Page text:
Two new lessons have arrived in my School of SweetGeorgia (SOS) series, Techniques in Tapestry! In them I show you how to weave and decrease in pick'n'pick, as well as how to create transparency where two woven shapes converge.
What is pick'n'pick you ask? Pick'n'pick is what weavers call vertical stripes which are one warp wide each. In practice it looks like weaving one pick of one colour and then one pick of another colour in opposite sheds. Alternating between two colours creates vertical lines. It sounds easy, but there are some key tips that you need to know going in. I also show you how to decrease in pick'n'pick, which isn't as intuitive as you might think either!
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As it is, membership starts at only 19 USD/month for all my tapestry content AND the entire library of SOS knitting, weaving and dyeing library of courses.
Currently in Canada there is no data regarding the small to medium scale wool industry. The only national statistics in Canada reference the wool that is collected and purchased by the Canadian Cooperative Wool Growers (CCWG) there are no statistics or data to date, that account for the wool grown, processed and sold by farmers and ranchers focusing on wool.
This research project aims to collect and analyze that data and produce information. This data can then be used regionally and nationally to promote and advocate for increased infrastructure, marketing, and support for rural communities and farmers/ranchers. This information can be used by fibreshed organizations and individuals, and will be available without charge in the form of reports and infographics.
The research will occur in two stages: the first will be an online survey, and for those participants who consent, a follow up phone call or zoom interview will be conducted. The primary survey asks financial questions regarding the income generated by the sale of raw wool or value added wool products. No personal details, information or financial information will be revealed in any of the reports. Participants can choose to remain anonymous. This data will develop an accurate picture of the fibre economy across the country, and will highlight the barriers to growth and resilience. This requires an accurate picture of the financial health of our existing small scale fibre economy. The research will also focus on the farms and farming practices that specifically work to sequester more carbon from the atmosphere through land and animal management.
A future goal of this research is to create an online database of fibre based farms and businesses across the country to be accessed by the public and consumers. Anonymous participants will have to request to be included in this database at a later date if name and contact information is not disclosed.
This research project is a joint effort between Anna Hunter (Long Way Homestead) and the Pembina Fibreshed. The lead researcher is Anna Hunter, with fibreshed members as the advisory committee. All questions can be directed towards email@example.com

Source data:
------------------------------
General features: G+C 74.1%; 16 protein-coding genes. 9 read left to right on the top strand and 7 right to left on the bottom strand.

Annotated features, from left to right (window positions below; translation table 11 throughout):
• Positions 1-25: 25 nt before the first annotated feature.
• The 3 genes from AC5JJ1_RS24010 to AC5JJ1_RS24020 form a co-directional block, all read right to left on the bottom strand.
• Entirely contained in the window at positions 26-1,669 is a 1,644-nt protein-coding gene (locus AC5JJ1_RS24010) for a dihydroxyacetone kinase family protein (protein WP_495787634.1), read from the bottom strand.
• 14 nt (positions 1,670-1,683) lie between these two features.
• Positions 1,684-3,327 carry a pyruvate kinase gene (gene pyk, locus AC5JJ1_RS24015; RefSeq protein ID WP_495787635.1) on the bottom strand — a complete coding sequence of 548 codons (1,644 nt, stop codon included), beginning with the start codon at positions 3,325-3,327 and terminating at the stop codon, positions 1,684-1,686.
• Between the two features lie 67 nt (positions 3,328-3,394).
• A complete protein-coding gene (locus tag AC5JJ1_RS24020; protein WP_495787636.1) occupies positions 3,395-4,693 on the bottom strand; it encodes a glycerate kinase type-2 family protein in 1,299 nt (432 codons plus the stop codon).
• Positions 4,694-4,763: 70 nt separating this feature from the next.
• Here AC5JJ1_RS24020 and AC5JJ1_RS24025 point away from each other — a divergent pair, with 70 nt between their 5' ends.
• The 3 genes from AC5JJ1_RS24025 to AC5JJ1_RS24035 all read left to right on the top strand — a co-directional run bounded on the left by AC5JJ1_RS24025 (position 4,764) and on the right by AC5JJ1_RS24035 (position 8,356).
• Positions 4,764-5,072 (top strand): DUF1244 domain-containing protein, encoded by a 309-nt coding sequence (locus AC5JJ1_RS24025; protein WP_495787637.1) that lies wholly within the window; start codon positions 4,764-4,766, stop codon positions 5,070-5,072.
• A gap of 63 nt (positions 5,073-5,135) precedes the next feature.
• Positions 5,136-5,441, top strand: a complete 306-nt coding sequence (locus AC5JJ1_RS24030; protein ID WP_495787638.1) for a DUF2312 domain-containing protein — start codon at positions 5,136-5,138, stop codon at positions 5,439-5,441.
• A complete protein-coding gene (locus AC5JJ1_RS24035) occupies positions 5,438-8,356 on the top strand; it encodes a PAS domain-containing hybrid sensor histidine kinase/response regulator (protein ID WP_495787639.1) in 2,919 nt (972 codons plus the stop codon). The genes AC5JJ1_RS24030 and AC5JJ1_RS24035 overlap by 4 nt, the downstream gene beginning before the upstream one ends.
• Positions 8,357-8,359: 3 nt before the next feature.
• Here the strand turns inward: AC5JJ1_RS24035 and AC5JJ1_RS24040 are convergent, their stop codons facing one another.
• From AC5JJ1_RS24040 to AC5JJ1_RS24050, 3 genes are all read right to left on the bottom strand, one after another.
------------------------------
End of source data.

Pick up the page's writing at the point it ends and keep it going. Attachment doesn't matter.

The timeline for the project is as follows:
Primary research December 2020 – March 2021
Secondary research and interviews February 2021 – June 2021
Analyze and report data June 2021 – December 2021
I'm over the moon in love with my new Love Note sweater by Tin Can Knits. What an awesome design this was to knit. The pattern is flawless and so easy to follow and this was the fastest I've ever knit a sweater. I was very committed to getting it done ASAP, and even my kid was feeling a bit of knitting resentment this past week. 10 days is what it took me! I am THE queen of abandoning works-in-progress for long periods of time - I had a cardigan on the go for three-years once 🙁. So, I'm very proud of this knit. Truth be told I had been in a knitting slump for over a year, and thought a quick sweater could help get me out of it. It definitely did the trick. I'm raring to go on some gift knitting that's backed up and then I'm diving into my Melting Point Cardigan by Caitlin Shepherd of Pluck Pigeon Knits.
I knit this in my Naturally Dyed Organic Merino Fingering held double with a gorgeous fingering weight silk mohair yarn, both dyed in a medium Indigo. I have a couple kits available in these very yarns available by request. Just DM me or email me at firstname.lastname@example.org
You may have seen my Love Note sweater progress videos on my Instagram Stories. If you're interested they're saved in my Highlights 👍
PS Excuse my wrinkly night shirt
Welcome to the Vancouver Yarn blog! This space exists to celebrate all new local patterns, events, products and businesses. Please help me keep on top of all the local talent by submitting new content.
You can help by submitting the details of an event or new locally designed knitting/crochet pattern, or other newsworthy item and I'll write a blog post about it here on the blog. Thank you! ~Janna Vallee
Hi, I'm Janna. I'm the owner and natural dyer at Everlea Yarn and the tapestry instructor at The School of SweetGeorgia. I am a tapestry weaver, longtime knitter and 2013 graduate of Concordia University's Fibres and Material Practices program.
I created Vancouver Yarn in 2008 as a single space to hold as much of the textile awesomeness that I could find in and around Vancouver. Here on the VY blog I mostly share about local events, pattern releases as well as Community Highlights.
Do you have an event, KAL, yarn or pattern release, launch or other thing you want us to post? Just fill out the form at the top of this page, or send your press release to me at
janna (at) vancouveryarn.com